Trying to get pregnant? Make sure you know the bottom line on baby-making—what you don't understand can affect your bub-to-be's health.
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Sex can still be comfortable
The old standby missionary position for intercourse may not work for you now. Instead, try these options:
Spooning: Lie side by side with him behind you. This makes for more shallow penetration.
You on top: There’s no pressure on your belly, and you can control the speed and depth of penetration.
Side of the bed: You lie on your back on the edge of the bed with your knees bent and feet on the edge. He stands facing you. It’s like classic missionary, but he won’t be resting his body weight on you.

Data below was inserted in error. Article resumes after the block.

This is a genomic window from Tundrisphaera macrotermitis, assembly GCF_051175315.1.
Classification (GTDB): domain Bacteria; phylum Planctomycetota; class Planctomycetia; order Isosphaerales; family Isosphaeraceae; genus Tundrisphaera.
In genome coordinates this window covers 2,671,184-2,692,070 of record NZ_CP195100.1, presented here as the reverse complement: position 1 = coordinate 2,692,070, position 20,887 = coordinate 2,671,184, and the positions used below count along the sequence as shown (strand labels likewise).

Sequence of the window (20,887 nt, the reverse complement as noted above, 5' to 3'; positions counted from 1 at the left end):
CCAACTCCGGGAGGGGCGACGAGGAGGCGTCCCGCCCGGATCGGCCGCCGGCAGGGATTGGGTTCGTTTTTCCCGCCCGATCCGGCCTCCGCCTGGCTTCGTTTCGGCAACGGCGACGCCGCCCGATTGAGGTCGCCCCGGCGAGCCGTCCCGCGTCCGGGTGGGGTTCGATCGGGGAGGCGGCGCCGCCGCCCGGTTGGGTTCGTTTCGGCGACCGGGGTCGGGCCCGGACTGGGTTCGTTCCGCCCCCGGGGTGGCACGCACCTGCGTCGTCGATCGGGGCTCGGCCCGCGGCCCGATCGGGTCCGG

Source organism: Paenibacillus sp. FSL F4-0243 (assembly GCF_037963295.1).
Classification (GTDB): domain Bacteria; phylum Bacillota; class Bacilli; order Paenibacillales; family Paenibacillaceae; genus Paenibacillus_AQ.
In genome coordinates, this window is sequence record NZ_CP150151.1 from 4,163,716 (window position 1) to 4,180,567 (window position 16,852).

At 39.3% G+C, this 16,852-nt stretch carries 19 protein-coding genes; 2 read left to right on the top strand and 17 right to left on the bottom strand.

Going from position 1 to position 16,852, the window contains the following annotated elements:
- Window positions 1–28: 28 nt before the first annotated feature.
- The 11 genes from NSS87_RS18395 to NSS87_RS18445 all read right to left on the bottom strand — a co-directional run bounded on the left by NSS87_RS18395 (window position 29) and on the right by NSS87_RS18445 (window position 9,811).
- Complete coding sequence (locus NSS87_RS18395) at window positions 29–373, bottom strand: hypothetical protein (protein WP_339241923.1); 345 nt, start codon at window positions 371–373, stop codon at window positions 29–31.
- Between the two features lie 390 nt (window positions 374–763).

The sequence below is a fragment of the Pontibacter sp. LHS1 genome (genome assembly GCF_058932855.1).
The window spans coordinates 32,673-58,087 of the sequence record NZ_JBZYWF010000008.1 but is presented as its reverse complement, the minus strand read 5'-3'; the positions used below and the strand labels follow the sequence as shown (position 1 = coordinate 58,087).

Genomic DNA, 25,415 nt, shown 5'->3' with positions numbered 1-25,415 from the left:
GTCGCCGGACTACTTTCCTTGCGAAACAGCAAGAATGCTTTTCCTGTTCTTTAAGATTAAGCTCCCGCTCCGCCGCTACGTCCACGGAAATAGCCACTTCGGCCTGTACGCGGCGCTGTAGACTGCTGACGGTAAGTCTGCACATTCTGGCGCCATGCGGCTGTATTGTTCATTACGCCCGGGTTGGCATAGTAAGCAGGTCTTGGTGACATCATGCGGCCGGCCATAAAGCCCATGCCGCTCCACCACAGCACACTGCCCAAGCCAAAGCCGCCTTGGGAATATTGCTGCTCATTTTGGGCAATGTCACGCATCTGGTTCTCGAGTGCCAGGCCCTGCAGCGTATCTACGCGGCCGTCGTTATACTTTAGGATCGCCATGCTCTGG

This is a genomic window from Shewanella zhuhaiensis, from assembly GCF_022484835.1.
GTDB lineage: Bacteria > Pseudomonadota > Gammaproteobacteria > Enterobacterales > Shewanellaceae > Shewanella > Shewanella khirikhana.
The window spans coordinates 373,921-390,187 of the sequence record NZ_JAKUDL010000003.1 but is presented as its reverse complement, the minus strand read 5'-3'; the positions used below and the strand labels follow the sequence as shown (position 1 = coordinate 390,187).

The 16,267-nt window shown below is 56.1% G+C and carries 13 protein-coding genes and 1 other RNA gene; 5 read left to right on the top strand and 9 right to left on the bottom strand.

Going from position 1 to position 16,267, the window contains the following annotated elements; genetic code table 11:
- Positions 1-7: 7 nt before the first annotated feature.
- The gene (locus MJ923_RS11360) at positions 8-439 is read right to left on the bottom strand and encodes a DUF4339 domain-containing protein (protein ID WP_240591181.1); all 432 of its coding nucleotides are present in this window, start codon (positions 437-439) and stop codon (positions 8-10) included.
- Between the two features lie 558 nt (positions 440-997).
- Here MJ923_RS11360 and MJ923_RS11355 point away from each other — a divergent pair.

Living room love: Kneel on a couch with your belly facing the back of it; use your arms for support. He penetrates from behind.
You will have sex again after the baby comes
Just be aware that with the sudden drop of estrogen after delivery, your libido can plummet and the lining of your vagina thins out, making intercourse feel like you’re losing your virginity all over again. This can be particularly true if you’re breastfeeding.
Most docs recommend that you wait six weeks until after giving birth (even for oral sex). The goals are to allow your body to heal, avoid infection and deal with any psychological or emotional issues you and your partner may be feeling. When you do venture back, it’s important to make your partner aware that you may need plenty of foreplay (and possibly lubrication). Taking care of the baby for you whenever possible so that you can nap couldn’t hurt, either!